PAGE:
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Chapter: Mechanical - Dynamics of Machines - Force Analysis

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Force Analysis

The subject Dynamics of Machines may be defined as that branch of Engineering-science, which deals with the study of relative motion between the various parts of a machine, and forces which act on them.

FORCE ANALYSIS

 

INTRODUCTION

 

The subject Dynamics of Machines may be defined as that branch of Engineering-science, which deals with the study of relative motion between the various parts of a machine, and forces which act on them. The knowledge of this subject is very essential for an engineer in designing the various parts of a machine.

 

A machine is a device which receives energy in some available form and utilises it to do some particular type of work.

 

If the acceleration of moving links in a mechanism is running with considerable amount of linear and/or angular accelerations, inertia forces are generated and these inertia forces also must be overcome by the driving motor as an addition to the forces exerted by the external load or work the mechanism does.

 

NEWT ON’S LAW : First Law

 

Everybody will persist in its state of rest or of uniform motion (constant velocity) in a straight line unless it is compelled to change that state by forces impressed on it. This means that in the absence of a non-zero net force, the center of mass of a body either is at rest or moves at a constant velocity.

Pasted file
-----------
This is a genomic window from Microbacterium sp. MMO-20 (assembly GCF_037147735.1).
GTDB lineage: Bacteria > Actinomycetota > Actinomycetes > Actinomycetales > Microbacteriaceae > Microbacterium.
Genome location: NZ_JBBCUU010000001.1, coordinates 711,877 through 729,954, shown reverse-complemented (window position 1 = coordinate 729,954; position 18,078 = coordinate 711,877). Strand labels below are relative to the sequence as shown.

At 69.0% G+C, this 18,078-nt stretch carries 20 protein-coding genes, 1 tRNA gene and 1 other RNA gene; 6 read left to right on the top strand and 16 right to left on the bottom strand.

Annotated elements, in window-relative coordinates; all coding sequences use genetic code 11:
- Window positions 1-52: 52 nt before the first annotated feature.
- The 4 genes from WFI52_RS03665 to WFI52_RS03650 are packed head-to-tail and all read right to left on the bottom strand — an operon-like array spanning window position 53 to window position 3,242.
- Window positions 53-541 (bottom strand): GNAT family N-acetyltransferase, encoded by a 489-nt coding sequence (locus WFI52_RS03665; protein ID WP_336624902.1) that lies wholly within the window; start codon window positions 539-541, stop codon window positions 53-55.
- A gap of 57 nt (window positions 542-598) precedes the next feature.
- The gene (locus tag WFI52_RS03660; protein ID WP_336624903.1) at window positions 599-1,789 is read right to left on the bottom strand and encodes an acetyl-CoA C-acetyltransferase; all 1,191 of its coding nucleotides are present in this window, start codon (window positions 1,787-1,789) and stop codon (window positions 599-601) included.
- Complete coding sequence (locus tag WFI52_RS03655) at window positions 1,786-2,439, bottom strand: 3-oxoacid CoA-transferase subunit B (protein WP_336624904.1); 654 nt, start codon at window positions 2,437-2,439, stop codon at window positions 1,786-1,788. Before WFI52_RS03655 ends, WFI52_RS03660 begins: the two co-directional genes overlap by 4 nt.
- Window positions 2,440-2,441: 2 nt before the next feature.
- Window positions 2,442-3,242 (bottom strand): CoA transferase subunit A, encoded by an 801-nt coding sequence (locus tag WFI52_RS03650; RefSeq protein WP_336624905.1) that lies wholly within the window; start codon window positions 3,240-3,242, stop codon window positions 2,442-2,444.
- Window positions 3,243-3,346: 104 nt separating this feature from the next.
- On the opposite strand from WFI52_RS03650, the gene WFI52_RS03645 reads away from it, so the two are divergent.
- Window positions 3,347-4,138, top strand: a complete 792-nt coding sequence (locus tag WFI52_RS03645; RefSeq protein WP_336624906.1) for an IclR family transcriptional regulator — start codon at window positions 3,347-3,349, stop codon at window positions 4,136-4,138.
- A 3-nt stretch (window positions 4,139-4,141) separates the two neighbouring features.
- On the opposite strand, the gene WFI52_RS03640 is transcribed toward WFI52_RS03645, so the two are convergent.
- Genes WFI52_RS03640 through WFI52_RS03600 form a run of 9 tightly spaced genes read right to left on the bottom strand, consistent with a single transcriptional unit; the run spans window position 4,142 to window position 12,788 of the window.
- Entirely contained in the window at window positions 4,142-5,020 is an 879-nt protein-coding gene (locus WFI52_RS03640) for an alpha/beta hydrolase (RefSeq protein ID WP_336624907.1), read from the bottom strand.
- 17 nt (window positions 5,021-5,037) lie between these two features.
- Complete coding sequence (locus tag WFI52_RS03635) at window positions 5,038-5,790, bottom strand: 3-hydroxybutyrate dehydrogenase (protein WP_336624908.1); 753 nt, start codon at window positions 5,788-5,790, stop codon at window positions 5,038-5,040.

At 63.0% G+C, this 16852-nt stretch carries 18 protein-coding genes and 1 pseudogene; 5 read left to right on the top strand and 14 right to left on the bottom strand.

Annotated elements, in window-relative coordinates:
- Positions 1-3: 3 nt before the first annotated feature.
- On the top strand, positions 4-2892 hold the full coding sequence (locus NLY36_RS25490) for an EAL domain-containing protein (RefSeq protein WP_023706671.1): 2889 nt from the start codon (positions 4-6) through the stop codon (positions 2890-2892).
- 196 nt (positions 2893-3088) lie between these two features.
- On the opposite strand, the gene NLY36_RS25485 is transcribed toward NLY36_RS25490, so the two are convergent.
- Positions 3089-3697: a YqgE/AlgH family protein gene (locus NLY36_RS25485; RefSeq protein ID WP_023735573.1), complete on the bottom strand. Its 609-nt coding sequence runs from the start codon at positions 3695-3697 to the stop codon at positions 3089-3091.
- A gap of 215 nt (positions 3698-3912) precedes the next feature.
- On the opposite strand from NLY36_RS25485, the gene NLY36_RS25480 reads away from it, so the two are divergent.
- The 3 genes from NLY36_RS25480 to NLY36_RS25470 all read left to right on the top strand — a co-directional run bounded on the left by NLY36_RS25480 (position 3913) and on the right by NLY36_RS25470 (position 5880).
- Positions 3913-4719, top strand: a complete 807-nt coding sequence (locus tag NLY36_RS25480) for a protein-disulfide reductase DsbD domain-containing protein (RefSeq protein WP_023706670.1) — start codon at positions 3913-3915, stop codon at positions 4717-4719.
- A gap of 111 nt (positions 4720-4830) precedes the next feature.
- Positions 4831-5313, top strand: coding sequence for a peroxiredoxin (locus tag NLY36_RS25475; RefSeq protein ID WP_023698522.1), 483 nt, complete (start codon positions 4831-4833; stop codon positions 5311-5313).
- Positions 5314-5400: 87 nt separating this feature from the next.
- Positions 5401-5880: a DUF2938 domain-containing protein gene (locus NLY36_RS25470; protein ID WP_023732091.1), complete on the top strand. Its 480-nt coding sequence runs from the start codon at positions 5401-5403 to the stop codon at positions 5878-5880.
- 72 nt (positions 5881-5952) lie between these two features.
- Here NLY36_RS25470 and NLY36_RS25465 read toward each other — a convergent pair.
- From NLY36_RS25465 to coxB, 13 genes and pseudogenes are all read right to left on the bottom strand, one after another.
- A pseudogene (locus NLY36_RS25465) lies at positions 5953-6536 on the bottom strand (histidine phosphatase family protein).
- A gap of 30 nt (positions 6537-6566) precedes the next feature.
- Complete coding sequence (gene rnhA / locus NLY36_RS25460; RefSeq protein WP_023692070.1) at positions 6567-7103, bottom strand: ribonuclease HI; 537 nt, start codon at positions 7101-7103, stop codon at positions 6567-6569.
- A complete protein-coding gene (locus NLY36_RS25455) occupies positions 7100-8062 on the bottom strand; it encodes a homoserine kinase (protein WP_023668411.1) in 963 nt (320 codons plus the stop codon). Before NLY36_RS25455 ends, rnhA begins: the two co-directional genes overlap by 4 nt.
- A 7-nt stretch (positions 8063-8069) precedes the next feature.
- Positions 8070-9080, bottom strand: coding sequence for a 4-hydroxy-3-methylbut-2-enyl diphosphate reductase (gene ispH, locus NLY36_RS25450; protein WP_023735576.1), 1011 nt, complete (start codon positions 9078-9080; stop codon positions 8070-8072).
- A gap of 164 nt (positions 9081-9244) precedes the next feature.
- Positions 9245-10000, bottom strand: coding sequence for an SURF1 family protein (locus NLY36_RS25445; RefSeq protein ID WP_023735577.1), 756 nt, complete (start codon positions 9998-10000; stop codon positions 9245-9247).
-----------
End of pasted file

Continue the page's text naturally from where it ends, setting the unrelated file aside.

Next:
Second Law

 

A body of mass m subject to a force F undergoes an acceleration a that has the same direction as the force and a magnitude that is directly proportional to the force and inversely proportional to the mass, i.e., F = ma. Alternatively, the total force applied on a body is equal to the time derivative of linear momentum of the body.

 

Third Law

 

The mutual forces of action and reaction between two bodies are equal, opposite and collinear. This means that whenever a first body exerts a force F on a second body, the second body exerts a force −F on the first body. F and −F are equal in magnitude and opposite in direction. This law is sometimes referred to as the action-reaction law, with F called the "action" and −F the "reaction"


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